News and Events

Calling all Duke of Edinburgh Conference and Dialogue Alumni

HOLD the DATE
Sunday 5th November 2017
Alumni Connection Event - Hong Kong


You are invited to an Alumni Gathering on Sunday 5th November in Hong Kong.
This alumni event is sponsored by The Association of Emerging Leaders’ Dialogues (AELD*) and takes place immediately preceding the 2017 annual general meeting of the Association being held in Hong Kong.

Edinburgh ConferenceBased on the successful London POP UP gatherings held over the last two years in London, this alumni event will follow a one day format followed by a social gathering.

The provisional programme is:

AM: ‘meet and greet’ followed by local/ regional inputs from leading bankers, diplomats, analysts and corporates.
‘Leadership reflections’

Local lunch

PM: CSC Alumni input and focus groups “advising and shaping the agenda/ structure/ outputs of CSC programmes globally”
‘Market Place’ issues, areas of interest and peer support.
‘An Alumni journey’ - reflections on changing the world post a Conference.

Social beverages.

Detail to follow…HOLD THE DATE

To register your attendance for this event please contact:

Brian Pickett
AELD Secretary
aeld@westnet.com.au
+61 (0) 418 164 043

* The Association of Emerging Leaders’ Dialogues (AELD) is the coordinating organisation for HRH The Duke of Edinburgh’s Commonwealth Study Conferences and Emerging Leaders’ Dialogues including: EPLD, ELD Asia, CCELD, CSCLeaders, ELSCD and related leadership programmes and all Alumni.


ALUMNI CONNECTION

Thank you Prince Philip
“A Conference Moment”

A lovely day in Montreal in May 1962. There were 300 of us from all over the Commonwealth, 32 from Australia including 2 of only 10 women. We had assembled after an inspiring Conference Opening Address. It was the first formal function and our first meeting with our companions for the next three weeks. We were all tingling with excitement, anticipation and wonder.

Edinburgh ConferenceWhen it came to the time to be presented to the Conference President, we all lined up in national groups. I was somewhere in the middle of our group. There was time to admire the warmth, quick thinking and astute questions of the President. Until it was my turn. A quick glance and he said, "Are you the only Australian not wearing a kangaroo pin?" Speechless, I was rescued by a colleague. "But Sir, look, she's wearing a koala." "And so she is," said Prince Philip with a smile and a firm handshake. There were to be many more formal and informal meetings with him over the next three of the best weeks of my life. He was truly a working President, and this was the second of his Commonwealth Study Conferences.

We were excited to be among people from 35 countries, chosen from government, industry, business, the professions, trades unions and many organisations. We were supposed to have some leadership potential and we were all between 25 and 45. English was our common language, except occasionally in remote French Canada, and membership of the Commonwealth a powerful link. We were alive with anticipation, and some trepidation, at the hectic, varied and demanding program and the prospect of crossing Canada from Montreal to Vancouver. We were filled with wonder as we met our colleagues and saw how many races, religions, cultures and traditions belong to the people and countries of the Commonwealth. The splendor and colour of national dress of a Nigerian or Ghanaian was hardly matched by the odd Akubra or even a kilt. The best we women could do was to stay tidy - quite a challenge during the week our home was a train.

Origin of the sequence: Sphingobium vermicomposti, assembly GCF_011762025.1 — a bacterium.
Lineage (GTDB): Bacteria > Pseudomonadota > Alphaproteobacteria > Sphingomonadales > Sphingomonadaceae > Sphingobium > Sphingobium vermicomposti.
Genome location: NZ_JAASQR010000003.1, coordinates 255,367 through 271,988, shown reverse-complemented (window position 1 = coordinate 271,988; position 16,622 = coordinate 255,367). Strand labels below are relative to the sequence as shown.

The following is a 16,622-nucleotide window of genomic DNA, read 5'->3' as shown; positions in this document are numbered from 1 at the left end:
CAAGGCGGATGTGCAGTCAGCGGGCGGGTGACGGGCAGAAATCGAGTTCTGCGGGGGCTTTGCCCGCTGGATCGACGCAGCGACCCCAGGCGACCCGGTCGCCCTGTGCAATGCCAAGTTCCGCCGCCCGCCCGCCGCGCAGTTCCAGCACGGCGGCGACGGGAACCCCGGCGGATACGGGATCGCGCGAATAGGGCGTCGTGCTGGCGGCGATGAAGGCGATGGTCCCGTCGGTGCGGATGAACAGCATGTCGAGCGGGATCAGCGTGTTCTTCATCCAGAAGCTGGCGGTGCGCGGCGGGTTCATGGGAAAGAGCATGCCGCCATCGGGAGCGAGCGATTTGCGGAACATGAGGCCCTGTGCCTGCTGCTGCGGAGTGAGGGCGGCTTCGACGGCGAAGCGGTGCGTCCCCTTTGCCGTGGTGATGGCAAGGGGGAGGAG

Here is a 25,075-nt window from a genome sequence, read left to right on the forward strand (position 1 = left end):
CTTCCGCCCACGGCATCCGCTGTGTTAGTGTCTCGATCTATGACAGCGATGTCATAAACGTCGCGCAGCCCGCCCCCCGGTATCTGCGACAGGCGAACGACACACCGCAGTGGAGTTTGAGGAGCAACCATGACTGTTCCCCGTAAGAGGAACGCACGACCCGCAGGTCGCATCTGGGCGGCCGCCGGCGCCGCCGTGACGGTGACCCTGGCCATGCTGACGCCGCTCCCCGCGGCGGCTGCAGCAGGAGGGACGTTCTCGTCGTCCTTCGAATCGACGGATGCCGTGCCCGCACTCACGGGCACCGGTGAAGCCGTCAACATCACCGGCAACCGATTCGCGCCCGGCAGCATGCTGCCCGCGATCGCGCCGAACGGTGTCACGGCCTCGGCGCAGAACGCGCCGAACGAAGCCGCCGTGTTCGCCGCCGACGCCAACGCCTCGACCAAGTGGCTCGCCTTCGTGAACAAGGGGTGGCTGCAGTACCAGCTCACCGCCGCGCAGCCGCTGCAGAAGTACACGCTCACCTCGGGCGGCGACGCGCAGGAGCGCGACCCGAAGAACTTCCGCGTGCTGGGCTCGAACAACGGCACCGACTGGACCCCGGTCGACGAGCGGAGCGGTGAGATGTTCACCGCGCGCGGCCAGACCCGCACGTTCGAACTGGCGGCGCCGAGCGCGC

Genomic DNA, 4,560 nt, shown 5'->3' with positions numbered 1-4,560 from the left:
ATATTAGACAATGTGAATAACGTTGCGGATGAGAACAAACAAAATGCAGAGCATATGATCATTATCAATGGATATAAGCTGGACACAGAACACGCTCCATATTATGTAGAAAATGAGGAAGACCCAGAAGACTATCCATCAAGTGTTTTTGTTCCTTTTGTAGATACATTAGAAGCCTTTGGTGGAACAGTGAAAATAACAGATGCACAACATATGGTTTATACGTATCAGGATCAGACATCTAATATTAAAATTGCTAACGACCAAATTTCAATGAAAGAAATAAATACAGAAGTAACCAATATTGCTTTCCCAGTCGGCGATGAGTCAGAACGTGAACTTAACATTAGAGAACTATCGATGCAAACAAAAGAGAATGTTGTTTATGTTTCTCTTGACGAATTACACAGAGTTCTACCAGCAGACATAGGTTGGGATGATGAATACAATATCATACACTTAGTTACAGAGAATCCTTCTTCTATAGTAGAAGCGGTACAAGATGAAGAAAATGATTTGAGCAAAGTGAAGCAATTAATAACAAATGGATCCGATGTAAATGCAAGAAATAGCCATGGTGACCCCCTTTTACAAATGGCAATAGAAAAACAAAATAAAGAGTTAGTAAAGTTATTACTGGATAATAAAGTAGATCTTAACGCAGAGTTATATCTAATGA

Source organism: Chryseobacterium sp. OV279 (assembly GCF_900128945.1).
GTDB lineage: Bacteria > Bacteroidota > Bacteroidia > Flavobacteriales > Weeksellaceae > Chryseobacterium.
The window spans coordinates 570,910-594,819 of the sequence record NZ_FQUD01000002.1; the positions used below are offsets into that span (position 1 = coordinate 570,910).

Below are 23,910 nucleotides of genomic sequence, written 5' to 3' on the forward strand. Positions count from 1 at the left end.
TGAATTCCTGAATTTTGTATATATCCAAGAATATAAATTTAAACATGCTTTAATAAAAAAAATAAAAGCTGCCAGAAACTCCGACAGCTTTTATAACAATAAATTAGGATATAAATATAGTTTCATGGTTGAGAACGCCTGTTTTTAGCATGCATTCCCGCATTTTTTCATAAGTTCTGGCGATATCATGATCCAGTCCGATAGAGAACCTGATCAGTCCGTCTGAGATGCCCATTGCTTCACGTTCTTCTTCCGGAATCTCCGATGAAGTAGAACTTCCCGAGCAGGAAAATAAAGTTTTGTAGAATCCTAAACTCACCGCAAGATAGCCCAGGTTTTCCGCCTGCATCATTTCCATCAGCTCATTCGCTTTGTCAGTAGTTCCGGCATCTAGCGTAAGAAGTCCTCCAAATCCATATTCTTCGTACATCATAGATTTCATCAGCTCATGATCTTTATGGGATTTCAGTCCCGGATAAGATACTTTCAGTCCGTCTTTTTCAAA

Edinburgh Conference

Those three weeks were life changing. I wrote a long article describing our fields and methods of studying the impact of change on communities and individuals across a country. I would not alter a word. It was a vizual, emotional, factual and intellectual learning experience. Its insights. Its lessons are with me today and are as valid now as 55 years ago. And the Conferences are ongoing, though in different form, and now have been held all over the Commonwealth. A strong Association of former Members now numbers thousands.

A younger President, The Princess Royal, has proved herself a worthy successor - incisive, charming, insightful and prodigiously hard working. And I still wear the koala brooch, a mere trinket of mother of pearl and a silvery metal. Mother gave it to me on one of our weekends exploring Canberra. It reminds me of Mother and it reminds me of Prince Philip and of the Conferences and of Canada. It reminds me of what I learned and experienced and of the enduring friendships made across the Commonwealth.

Ms. Pauline Griffin, 1962 Commonwealth Study Conference Member

Sydney Australia, May ’17